Musician Spotlight: Elizabeth LaCoste, Principal Flute

AYS Principal Flute, Elizabeth LaCoste, sat down with us to share her experiences playing with AYS and starting her own business!  Her business was developed after her experience in the iCadenza “Be Your Own Agent” program, which AYS subsidized as a way to continue our musicians’ professional development during the pandemic. Elizabeth (her friends call her Liz) aspires to be in a Hollywood film orchestra and is on the path towards it, but after the pandemic and closures of live performances she realized that she can’t just rely on playing and gigging for income. Read our interview with Elizabeth to learn more about her journey to where she is today, the inspiration behind her business, and be one of the first people to learn about her new product: a flute cleaning cloth! 

Tell us about yourself!

Besides being a flute player, I have a lot of other hobbies! I enjoy cooking, sewing (which inspired my business!), the outdoors, and photography. I am also a natural homebody and introvert, so I actually adjusted pretty well to quarantine. The pandemic gave me space to explore my interests further and be more creative.

Something I always forget to mention, but I want to make sure to include, was that I was really into jazz both in middle school and high school. I played alto sax for several years and switched to baritone saxophone my senior year of high school, which included doubling on flute, piccolo, clarinet, and bass clarinet–while simultaneously studying and learning classical flute playing! My high school’s wind ensemble and marching band programs were extremely competitive but when it came to jazz, the ensembles were always one step higher. In fact, when I graduated to continue on to my bachelor’s, going in I definitely felt I had more in-depth knowledge of jazz performance than classical. I strongly believe that my intense jazz background from those formative years helped my classical playing in many ways from learning improvisation and being fearless in new situations, as well as learning jazz styles for any sort of instance I may need. I am forever grateful that I had those opportunities. Being multifaceted is extremely important, and while I didn’t realize it at the time, I am so grateful for it now that I am more experienced, because it can only make you a better musician. (However, I do not play the other woodwind instruments anymore!)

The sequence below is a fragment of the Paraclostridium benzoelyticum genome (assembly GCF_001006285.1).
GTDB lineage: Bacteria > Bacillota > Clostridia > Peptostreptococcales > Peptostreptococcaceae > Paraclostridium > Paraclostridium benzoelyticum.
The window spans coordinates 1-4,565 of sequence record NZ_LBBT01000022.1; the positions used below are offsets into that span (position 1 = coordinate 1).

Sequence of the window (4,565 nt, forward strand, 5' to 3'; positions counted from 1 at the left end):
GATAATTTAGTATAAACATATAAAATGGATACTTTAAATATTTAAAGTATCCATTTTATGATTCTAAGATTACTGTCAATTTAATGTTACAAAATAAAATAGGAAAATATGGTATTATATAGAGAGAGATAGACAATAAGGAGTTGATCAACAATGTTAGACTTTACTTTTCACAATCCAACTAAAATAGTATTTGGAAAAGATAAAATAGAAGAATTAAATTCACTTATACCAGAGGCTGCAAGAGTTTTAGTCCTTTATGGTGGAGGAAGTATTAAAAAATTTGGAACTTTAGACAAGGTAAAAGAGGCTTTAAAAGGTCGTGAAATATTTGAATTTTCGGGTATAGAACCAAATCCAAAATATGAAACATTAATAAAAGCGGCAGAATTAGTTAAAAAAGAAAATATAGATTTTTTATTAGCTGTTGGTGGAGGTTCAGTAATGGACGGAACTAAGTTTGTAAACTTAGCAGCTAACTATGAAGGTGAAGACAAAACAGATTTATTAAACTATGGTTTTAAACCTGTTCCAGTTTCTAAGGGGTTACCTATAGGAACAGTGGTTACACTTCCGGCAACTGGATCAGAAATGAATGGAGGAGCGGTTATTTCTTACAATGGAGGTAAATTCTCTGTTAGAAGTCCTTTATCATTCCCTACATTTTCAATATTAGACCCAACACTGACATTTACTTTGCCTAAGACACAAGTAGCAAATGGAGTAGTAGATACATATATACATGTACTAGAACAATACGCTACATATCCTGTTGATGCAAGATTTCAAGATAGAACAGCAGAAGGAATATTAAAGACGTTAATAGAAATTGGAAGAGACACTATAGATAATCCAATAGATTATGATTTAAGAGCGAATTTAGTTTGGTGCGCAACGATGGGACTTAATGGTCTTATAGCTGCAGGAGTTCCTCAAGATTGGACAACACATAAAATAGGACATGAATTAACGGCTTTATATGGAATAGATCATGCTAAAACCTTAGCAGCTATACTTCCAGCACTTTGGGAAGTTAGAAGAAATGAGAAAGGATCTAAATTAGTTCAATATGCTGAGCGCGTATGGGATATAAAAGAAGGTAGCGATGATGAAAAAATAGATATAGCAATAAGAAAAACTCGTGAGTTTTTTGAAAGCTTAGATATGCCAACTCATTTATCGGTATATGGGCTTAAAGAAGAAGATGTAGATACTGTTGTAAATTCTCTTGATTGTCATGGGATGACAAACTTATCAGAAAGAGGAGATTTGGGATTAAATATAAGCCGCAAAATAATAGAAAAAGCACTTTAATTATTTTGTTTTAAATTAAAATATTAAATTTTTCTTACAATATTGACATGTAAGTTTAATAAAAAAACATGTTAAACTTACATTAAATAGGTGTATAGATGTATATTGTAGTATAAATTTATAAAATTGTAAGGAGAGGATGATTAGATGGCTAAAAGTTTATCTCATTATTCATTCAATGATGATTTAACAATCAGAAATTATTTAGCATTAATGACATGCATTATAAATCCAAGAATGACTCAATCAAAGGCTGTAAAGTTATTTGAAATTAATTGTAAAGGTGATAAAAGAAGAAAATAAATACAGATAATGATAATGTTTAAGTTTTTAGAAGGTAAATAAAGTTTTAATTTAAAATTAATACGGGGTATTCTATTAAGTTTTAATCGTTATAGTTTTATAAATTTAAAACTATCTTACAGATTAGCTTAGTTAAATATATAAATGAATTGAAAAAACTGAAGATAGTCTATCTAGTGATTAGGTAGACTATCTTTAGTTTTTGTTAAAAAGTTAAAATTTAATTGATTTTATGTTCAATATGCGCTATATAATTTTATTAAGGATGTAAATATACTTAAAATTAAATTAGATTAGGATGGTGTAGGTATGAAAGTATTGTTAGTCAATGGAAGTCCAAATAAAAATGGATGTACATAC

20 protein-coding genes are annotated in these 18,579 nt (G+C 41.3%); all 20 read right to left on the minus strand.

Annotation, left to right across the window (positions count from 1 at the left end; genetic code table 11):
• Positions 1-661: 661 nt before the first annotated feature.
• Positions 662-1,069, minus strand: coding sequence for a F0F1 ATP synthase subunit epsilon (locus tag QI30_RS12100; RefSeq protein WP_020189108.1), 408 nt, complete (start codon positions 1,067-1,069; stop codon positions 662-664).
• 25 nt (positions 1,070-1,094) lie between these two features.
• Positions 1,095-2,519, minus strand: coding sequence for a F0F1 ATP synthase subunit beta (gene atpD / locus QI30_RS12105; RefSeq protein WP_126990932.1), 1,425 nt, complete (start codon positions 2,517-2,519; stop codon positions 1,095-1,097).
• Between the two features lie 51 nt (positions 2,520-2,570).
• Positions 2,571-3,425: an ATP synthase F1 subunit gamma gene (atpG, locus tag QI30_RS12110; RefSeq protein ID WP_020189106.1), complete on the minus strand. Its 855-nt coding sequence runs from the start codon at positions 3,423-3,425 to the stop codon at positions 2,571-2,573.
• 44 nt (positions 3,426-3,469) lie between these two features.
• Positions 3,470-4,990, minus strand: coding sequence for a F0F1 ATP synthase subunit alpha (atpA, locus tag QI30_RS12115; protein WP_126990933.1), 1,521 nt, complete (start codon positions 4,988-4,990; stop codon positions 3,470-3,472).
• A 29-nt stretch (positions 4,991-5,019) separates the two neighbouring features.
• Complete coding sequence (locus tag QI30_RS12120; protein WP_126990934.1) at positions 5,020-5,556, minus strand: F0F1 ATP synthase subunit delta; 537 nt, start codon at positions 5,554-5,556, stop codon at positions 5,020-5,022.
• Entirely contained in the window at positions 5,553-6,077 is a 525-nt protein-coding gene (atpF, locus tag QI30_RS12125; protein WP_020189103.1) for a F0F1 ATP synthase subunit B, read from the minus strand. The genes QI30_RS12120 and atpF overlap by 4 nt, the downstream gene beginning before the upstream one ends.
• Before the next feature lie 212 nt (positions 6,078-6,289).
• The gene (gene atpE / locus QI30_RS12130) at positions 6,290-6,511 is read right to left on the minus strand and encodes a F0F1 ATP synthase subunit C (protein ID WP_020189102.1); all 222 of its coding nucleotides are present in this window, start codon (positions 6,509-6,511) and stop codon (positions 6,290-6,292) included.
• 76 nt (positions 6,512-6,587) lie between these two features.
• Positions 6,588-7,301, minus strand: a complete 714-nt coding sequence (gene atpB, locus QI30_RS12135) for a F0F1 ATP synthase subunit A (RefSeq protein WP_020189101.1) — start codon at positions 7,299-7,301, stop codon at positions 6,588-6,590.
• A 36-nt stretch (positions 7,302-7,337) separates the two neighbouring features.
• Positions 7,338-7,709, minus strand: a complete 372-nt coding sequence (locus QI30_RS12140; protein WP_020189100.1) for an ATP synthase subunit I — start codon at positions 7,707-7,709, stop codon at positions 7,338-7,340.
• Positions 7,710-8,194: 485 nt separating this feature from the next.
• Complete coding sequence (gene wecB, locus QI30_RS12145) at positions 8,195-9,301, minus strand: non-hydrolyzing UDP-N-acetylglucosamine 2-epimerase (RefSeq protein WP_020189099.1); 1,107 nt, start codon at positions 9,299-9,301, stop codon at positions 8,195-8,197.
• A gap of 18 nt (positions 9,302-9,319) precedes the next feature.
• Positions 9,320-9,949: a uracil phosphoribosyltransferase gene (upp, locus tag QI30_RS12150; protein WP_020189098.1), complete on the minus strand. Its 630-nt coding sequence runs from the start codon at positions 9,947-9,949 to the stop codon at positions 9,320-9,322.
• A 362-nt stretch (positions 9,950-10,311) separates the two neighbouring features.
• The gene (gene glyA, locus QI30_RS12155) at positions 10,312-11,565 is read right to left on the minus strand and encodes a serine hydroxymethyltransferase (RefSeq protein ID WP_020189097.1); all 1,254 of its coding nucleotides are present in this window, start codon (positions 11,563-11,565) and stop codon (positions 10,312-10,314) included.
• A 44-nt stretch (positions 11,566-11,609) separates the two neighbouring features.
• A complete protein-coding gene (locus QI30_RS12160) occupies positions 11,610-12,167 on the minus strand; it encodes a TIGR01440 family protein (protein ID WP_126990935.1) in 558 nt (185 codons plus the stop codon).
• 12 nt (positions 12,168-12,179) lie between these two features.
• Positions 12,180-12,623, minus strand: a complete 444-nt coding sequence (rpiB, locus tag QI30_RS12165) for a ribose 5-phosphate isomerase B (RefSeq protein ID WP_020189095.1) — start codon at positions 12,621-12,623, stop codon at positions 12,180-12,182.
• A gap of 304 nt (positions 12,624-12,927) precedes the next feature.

Where are you originally from and when did you start playing the flute?

I grew up in Moorpark, CA in Ventura County and lived there for the first 18 years of my life. My father is very musical and plays the guitar and my mom was in musical theatre. Music was a big part of my upbringing, we were always listening to Pink Floyd, jazz, and many other music genres. At a young age, I taught myself to play piano on a Yamaha keyboard (which my family still has!) and composed my own songs just for fun. 

I originally wanted to be a violinist. I always loved it and envisioned myself playing it as a kid, but when I was in middle school violin was not an option for our music class. The flute was the next best option for me. Many women on my mom’s side of the family played the flute, so I wanted to keep up the family tradition. 

I learned early on that the flute can be really difficult, either you get a sound immediately or you struggle to produce a sound. I was fortunate enough to take on playing the flute pretty quickly! I have vivid memories of transposing music from my favorite movies as a kid and doing little performances for my parents. A big part of my life was listening to movie soundtracks. 

When did you know that you wanted to pursue a career in music and the flute?

In high school I got more series about the instrument. I went to Moorpark High School which has a strong music program and was exposed to many wonderful musical opportunities from marching band, wind ensembles, and being a strong alto/baritone saxophonist in the various jazz ensembles. My junior year we went to New York City and attended a NY Phil concert at the Lincoln Center where they played Mahler 5. I’ll never forget that moment of hearing the orchestra play that extraordinary piece and seeing principal flutist, Robert Langevin with his gold flute. I decided right then that playing music professionally was exactly what I wanted to do and pursue next in my education and beyond.